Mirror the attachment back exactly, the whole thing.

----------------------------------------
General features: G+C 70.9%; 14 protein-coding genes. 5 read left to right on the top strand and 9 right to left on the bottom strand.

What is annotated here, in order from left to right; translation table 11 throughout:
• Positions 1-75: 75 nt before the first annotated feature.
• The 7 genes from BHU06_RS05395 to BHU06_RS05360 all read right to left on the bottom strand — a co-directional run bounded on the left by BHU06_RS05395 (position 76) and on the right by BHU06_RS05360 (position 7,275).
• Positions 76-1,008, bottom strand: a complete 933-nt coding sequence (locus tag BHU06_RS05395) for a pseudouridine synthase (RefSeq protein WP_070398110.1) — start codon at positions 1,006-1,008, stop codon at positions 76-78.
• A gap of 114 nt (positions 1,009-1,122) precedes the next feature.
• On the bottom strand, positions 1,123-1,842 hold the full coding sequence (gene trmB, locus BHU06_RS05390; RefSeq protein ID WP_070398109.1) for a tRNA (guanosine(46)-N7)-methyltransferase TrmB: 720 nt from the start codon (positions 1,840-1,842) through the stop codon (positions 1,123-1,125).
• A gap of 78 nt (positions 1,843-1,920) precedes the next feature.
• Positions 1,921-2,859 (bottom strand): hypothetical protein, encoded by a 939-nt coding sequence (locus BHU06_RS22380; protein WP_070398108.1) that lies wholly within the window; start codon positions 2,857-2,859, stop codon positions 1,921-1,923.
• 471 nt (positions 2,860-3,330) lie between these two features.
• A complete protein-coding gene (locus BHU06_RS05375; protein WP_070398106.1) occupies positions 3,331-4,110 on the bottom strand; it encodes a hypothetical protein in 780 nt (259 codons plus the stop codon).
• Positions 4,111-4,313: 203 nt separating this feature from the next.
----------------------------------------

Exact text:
General features: G+C 70.9%; 14 protein-coding genes. 5 read left to right on the top strand and 9 right to left on the bottom strand.

What is annotated here, in order from left to right; translation table 11 throughout:
• Positions 1-75: 75 nt before the first annotated feature.
• The 7 genes from BHU06_RS05395 to BHU06_RS05360 all read right to left on the bottom strand — a co-directional run bounded on the left by BHU06_RS05395 (position 76) and on the right by BHU06_RS05360 (position 7,275).
• Positions 76-1,008, bottom strand: a complete 933-nt coding sequence (locus tag BHU06_RS05395) for a pseudouridine synthase (RefSeq protein WP_070398110.1) — start codon at positions 1,006-1,008, stop codon at positions 76-78.
• A gap of 114 nt (positions 1,009-1,122) precedes the next feature.
• On the bottom strand, positions 1,123-1,842 hold the full coding sequence (gene trmB, locus BHU06_RS05390; RefSeq protein ID WP_070398109.1) for a tRNA (guanosine(46)-N7)-methyltransferase TrmB: 720 nt from the start codon (positions 1,840-1,842) through the stop codon (positions 1,123-1,125).
• A gap of 78 nt (positions 1,843-1,920) precedes the next feature.
• Positions 1,921-2,859 (bottom strand): hypothetical protein, encoded by a 939-nt coding sequence (locus BHU06_RS22380; protein WP_070398108.1) that lies wholly within the window; start codon positions 2,857-2,859, stop codon positions 1,921-1,923.
• 471 nt (positions 2,860-3,330) lie between these two features.
• A complete protein-coding gene (locus BHU06_RS05375; protein WP_070398106.1) occupies positions 3,331-4,110 on the bottom strand; it encodes a hypothetical protein in 780 nt (259 codons plus the stop codon).
• Positions 4,111-4,313: 203 nt separating this feature from the next.